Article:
Preservation

Photographing two of Indiana Landmarks’ 2019 Ten Most Endangered

Every year, historic preservation organization Indiana Landmarks publishes a list of ten historic places across the state that they consider to be “on the brink of extinction and too important to lose.” This year’s list of the 10 Most Endangered is just out; see it here.

Two of the places on this year’s list have found themselves in my camera’s lens. Traveling the state’s old roads as I do, I’ve photographically documented historic structures in a growing number of Indiana’s communities.

Mineral Springs Hotel

Mineral Springs Hotel in Paoli, on the Dixie Highway, was built in 1896 — before Paoli had electricity. So the owners built a power plant in the basement to light the hotel, and they sold excess power to their neighbors! Named for the area’s mineral-water springs that were thought to cure all ails, the hotel did big business for many decades. As the mineral-springs fad passed, however, the hotel’s fortunes declined. It stopped taking guests in 1958, although businesses populated its first floor for a few more decades. Today it’s vacant, its roof leaks, and many of its windows are broken. Indiana Landmarks hopes to find someone to restore it.

I visited Paoli during my 2012 excursion along the Dixie Highway in southern Indiana. The hotel sits on Paoli’s delightful square. Read about my visit here.

The Crump

In Columbus, the Crump Theater has stood here since 1889. As you might guess from these photos, this is not the theater’s original facade. Indeed, the Crump underwent three major remodelings in the 1920s, 1930s, and 1940s. Its art-deco facade was added during the third remodeling.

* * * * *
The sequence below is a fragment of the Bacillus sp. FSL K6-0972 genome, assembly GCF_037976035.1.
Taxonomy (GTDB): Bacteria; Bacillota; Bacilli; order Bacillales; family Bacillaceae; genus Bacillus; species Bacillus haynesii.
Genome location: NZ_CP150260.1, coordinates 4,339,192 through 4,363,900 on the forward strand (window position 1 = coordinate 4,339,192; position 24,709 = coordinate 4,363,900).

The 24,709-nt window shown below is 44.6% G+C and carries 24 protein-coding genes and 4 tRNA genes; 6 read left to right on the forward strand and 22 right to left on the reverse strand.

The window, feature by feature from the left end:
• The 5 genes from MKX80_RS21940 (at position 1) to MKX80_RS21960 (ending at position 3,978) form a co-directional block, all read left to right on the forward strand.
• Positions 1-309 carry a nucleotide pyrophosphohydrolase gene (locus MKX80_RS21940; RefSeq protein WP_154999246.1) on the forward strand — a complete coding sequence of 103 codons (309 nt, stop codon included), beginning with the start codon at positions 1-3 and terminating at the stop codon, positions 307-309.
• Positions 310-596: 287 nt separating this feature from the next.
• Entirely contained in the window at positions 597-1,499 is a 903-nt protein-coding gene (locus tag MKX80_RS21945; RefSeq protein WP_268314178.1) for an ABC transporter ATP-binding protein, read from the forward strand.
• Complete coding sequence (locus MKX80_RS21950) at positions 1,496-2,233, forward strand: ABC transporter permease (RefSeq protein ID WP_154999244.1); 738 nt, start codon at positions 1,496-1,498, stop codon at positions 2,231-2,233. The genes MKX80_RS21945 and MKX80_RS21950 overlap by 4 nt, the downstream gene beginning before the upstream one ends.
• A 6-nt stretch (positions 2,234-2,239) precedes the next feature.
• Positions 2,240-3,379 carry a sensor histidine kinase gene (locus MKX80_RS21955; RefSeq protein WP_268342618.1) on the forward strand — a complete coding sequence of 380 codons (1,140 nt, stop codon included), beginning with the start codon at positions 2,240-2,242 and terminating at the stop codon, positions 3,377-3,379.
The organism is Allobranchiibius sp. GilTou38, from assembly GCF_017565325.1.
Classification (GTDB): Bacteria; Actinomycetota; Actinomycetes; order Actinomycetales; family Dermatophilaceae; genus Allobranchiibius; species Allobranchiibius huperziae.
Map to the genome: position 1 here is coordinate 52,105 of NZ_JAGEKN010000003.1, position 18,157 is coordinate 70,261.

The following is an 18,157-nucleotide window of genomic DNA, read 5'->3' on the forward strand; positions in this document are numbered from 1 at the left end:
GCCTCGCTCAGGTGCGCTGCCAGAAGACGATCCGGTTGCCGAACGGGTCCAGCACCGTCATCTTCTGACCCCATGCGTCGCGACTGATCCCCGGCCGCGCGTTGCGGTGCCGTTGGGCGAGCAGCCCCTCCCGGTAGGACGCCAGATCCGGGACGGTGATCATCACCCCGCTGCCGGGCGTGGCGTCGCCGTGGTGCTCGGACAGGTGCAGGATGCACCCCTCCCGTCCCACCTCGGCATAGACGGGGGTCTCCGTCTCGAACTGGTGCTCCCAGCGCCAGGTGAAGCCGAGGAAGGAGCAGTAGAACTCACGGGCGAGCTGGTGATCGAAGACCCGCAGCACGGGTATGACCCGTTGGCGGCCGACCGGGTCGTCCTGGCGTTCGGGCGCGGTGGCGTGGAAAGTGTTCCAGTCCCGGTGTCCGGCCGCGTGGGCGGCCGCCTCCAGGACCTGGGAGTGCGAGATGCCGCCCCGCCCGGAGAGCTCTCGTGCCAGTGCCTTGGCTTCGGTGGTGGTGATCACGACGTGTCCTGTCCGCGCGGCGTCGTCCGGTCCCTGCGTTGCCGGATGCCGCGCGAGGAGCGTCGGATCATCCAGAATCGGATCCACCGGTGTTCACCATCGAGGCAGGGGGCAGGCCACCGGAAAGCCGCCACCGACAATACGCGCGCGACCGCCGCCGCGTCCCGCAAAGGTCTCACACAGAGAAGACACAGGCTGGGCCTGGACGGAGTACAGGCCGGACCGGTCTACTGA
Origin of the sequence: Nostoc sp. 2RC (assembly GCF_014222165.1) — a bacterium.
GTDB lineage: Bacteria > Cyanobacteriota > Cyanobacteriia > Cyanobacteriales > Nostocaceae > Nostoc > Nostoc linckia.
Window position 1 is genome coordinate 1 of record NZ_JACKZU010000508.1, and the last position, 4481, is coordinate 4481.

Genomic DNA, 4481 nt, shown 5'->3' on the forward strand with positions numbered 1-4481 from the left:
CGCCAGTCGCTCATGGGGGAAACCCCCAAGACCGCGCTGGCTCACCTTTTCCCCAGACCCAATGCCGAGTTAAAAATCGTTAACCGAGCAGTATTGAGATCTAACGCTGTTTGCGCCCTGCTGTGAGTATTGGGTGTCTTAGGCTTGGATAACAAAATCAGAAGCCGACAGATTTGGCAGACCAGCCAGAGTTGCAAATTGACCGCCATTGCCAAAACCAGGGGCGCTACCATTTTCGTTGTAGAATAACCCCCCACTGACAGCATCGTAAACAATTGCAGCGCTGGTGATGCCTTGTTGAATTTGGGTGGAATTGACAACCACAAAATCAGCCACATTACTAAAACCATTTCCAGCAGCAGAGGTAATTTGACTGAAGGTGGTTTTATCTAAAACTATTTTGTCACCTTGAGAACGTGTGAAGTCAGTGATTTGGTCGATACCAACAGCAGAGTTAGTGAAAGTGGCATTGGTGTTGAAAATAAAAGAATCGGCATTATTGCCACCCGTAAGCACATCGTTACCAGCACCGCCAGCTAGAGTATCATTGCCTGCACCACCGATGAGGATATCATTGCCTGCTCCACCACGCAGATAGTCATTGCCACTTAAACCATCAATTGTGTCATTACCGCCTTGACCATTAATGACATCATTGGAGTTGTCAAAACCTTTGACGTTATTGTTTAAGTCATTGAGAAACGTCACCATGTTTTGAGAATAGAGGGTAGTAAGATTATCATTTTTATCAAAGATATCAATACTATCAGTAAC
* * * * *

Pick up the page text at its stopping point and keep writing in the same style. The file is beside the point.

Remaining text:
Crump

The facade is distinguished by pigmented structural glass panels known as Vitrolite.

Columbus, IN

The Crump featured live shows until the 1910s when movies began to supplant them. Eventually the Crump became a movie house, and stayed one until 1997, when it showed its last picture. But by then it was already in deplorable condition with a partially collapsed roof and a non-functioning boiler. The theater has only deteriorated more since then, despite several attempts to save it. The city of Columbus would like to see it saved, and Indiana Landmarks is interested in finding a developer who can restore the building and find a good use for it.

The first two photos are from a 2017 and the third from 2008. Both times I was following the Madison State Road, an 1830s route that connected Madison to Indianapolis via Columbus and was an alternative to the Michigan Road, which ran through Greensburg and Shelbyville to the east. Somehow, I’ve managed never to document my Madison State Road trips, an oversight I must one day correct. Meanwhile, you can see more photos from my visits to Columbus here.

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Road Trips

Photographs that don’t show the best of Columbus, Indiana

I have given Columbus, Indiana, short shrift on my road trips. It is well known, prized even, for its stunning architecture and public art. (See some of it here.) Yet every time I visit I miss most of it.